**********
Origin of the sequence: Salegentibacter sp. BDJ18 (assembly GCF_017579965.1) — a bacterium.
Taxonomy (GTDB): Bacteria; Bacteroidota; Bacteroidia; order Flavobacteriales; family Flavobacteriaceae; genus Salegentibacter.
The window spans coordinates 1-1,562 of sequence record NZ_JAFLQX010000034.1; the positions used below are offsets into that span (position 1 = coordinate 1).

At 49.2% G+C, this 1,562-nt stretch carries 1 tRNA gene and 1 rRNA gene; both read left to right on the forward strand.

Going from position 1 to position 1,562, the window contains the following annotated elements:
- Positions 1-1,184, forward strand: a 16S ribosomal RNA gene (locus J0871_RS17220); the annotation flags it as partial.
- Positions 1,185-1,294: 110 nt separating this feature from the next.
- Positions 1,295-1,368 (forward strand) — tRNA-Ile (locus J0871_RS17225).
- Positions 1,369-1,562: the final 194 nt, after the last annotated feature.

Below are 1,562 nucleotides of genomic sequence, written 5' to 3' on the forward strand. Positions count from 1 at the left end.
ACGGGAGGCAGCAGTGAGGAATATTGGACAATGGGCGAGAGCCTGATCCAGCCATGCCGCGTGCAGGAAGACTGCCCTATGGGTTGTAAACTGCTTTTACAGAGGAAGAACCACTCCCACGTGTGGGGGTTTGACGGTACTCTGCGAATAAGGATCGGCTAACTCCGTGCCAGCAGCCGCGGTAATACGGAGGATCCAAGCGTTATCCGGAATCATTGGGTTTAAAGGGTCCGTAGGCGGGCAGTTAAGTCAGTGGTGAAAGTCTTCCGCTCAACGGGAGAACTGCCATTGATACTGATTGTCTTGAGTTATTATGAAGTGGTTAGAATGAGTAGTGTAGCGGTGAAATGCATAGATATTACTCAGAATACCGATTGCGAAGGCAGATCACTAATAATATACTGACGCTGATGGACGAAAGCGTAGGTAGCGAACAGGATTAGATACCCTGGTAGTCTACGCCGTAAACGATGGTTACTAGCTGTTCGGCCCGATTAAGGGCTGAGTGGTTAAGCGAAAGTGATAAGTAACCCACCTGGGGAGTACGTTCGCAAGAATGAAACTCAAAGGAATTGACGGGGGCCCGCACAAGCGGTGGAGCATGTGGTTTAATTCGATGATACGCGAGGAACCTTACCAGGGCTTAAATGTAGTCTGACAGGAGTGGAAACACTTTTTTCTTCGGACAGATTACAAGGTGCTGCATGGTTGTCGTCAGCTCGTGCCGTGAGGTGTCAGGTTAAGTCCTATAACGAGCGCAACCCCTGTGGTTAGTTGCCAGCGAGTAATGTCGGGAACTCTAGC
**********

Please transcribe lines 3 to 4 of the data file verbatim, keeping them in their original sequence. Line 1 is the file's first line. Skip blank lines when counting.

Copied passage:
The window spans coordinates 1-1,562 of sequence record NZ_JAFLQX010000034.1; the positions used below are offsets into that span (position 1 = coordinate 1).

At 49.2% G+C, this 1,562-nt stretch carries 1 tRNA gene and 1 rRNA gene; both read left to right on the forward strand.